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How to choose an Internet streaming device

You don't have to pay for cable to get good TV. These streaming devices deliver instant movies and TV shows to your big screen, but which one is best?

By Stacy Johnson Sep 24, 2012 2:42PM

This post comes from Angela Colley at partner site Money Talks News.

Logo Money Talks News on MSN MoneyIf you're considering ditching cable to stream content from the Web, you're certainly not alone. An estimated 143 million people watch TV on the Internet, according to a Nielsen study. While 288 million viewers still prefer the traditional TV, the study suggests more viewers are choosing Internet TV over time-shifted TV (recorded) or TV on a mobile phone.

Couple on sofa watching television together © Blend Images, Hill Street Studios, the Agency Collection, Getty ImagesI dropped cable and switched to streaming last year after realizing that my $65-a-month subscription added up to $3,780 over the previous five years. Since then, I’ve been watching TV on my laptop, but it just isn’t the same as a big screen. So last month, I started comparing streaming devices.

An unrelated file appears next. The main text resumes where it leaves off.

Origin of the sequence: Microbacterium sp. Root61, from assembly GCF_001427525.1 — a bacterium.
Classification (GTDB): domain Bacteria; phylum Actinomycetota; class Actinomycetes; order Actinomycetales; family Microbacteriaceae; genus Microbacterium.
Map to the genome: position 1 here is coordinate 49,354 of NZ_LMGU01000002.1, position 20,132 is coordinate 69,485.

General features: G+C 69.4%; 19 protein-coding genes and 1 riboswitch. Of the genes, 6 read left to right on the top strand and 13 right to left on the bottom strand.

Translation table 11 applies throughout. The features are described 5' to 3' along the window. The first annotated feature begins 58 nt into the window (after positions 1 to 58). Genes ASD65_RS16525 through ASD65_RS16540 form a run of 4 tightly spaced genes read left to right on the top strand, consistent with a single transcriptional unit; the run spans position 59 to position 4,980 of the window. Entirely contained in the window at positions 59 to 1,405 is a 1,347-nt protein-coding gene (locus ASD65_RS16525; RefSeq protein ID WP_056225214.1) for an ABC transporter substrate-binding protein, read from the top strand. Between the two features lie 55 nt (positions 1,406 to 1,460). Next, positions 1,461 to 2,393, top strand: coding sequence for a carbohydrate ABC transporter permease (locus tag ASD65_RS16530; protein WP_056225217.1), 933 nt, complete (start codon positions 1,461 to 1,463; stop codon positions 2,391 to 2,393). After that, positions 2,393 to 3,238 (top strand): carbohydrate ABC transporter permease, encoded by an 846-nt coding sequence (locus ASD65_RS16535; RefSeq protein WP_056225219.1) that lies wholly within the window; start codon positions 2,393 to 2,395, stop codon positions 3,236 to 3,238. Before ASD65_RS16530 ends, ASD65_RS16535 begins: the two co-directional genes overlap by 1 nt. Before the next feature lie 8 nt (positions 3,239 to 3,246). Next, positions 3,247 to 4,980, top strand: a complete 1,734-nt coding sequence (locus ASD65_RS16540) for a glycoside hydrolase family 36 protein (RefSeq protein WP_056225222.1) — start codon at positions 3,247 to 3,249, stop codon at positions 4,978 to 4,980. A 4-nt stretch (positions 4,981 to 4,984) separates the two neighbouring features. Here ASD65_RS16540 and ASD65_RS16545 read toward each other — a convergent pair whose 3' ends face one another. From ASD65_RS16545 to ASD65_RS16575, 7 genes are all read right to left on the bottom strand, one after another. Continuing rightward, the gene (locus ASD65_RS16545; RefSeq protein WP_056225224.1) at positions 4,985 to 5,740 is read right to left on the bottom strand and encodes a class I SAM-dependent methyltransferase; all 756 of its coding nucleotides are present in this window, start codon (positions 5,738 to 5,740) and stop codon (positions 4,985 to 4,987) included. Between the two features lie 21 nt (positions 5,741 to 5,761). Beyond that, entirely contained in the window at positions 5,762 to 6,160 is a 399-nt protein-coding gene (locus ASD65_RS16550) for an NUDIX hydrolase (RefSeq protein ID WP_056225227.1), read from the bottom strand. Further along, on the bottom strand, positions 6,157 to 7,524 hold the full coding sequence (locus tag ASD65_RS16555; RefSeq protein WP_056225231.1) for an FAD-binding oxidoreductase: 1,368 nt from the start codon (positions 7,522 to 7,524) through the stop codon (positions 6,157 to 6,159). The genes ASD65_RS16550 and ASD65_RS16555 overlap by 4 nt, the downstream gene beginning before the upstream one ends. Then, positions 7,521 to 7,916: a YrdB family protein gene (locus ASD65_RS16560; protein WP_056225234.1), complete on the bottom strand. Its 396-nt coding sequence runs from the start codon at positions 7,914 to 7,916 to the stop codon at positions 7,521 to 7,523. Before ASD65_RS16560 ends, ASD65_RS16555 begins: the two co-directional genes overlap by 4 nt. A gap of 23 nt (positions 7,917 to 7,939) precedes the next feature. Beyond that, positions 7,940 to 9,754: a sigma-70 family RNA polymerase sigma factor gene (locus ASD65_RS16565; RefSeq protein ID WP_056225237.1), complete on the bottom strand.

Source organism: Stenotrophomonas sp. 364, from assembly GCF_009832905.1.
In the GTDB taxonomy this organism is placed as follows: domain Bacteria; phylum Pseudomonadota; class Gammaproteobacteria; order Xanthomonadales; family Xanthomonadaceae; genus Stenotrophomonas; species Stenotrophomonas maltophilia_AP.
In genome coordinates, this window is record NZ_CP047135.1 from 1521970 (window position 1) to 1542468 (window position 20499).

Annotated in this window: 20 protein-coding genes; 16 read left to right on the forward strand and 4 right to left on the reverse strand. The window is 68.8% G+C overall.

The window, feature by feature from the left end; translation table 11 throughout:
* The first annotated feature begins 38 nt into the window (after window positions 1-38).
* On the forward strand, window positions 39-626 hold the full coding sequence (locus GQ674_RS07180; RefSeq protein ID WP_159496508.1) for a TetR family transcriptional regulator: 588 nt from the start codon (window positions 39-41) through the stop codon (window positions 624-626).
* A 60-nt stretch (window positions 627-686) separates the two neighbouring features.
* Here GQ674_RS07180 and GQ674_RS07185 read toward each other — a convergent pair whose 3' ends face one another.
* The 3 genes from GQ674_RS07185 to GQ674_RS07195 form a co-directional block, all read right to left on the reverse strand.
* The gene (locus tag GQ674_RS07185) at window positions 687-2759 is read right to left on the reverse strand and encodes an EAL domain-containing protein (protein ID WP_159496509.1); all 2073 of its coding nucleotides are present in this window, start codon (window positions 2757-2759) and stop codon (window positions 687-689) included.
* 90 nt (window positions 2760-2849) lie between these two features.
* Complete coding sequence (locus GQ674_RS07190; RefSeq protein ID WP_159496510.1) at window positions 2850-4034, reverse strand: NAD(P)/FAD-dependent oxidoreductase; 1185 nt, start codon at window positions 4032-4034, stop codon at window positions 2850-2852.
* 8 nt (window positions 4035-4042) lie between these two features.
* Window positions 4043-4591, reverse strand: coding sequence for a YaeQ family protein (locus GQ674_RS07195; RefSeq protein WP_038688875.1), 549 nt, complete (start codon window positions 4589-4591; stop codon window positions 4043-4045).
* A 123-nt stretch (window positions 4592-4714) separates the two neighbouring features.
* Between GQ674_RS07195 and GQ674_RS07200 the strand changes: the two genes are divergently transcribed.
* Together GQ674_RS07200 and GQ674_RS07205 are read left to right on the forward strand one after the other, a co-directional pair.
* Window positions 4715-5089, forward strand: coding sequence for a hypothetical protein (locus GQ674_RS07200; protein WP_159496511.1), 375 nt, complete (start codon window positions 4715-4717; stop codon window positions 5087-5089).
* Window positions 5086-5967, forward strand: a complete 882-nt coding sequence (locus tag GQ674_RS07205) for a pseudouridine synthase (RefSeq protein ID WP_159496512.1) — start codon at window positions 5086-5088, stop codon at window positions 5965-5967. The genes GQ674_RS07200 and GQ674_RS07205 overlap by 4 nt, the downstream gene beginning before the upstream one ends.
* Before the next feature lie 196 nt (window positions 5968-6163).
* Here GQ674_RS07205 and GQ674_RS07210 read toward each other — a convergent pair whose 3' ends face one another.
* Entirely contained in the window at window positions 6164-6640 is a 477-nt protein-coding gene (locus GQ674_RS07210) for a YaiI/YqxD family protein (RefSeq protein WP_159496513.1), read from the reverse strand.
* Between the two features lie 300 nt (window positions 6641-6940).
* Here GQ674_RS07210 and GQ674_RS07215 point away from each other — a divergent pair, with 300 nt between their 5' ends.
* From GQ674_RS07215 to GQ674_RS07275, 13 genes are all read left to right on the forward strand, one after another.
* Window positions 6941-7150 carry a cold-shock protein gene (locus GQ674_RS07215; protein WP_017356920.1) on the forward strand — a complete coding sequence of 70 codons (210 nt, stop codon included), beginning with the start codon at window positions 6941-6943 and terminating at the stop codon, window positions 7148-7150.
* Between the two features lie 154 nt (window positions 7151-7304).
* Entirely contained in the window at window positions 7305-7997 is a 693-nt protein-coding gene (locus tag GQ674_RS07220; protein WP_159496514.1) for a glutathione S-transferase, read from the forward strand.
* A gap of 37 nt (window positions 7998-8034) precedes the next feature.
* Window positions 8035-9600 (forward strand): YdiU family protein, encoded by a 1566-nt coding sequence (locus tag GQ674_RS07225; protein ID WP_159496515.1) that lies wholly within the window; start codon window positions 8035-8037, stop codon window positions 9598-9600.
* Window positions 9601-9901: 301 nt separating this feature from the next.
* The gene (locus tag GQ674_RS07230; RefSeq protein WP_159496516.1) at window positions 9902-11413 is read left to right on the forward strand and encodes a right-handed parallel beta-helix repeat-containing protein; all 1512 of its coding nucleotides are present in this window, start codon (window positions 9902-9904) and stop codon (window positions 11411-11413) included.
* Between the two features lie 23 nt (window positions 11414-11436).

I researched four streaming devices: The Roku LT, the third-generation Apple TV, the Boxee Box, and Google TV. After comparing spec sheets and pricing, sifting through dozens of reviews, and tapping experts for opinions, I chose a winner.


But first, here's a quick roundup . . .

Roku LT

The Roku LT is the base model from Roku’s second series of streaming devices. Selling for only $49.99, it's a relatively small streaming box that comes with a variety of features:

  • Built-in Wi-Fi
  • Plays up to 720p HD video
  • Low power consumption
  • Works on both newer and older model TVs

A distinguishing factor among streaming devices: which channels they include. Not all streaming devices are compatible with every streaming video service, but Roku had quite a few options:

  • Netflix – has full seasons of TV shows and movies
  • Hulu Plus – offers new episodes of some current shows, full seasons of other TV shows, and a selection of movies
  • Crackle – provides free movies
  • HBO GO – includes movies and past seasons of every HBO show (requires an HBO subscription)
  • Showtime Anytime – offers episodes of Showtime shows (requires a Showtime subscription)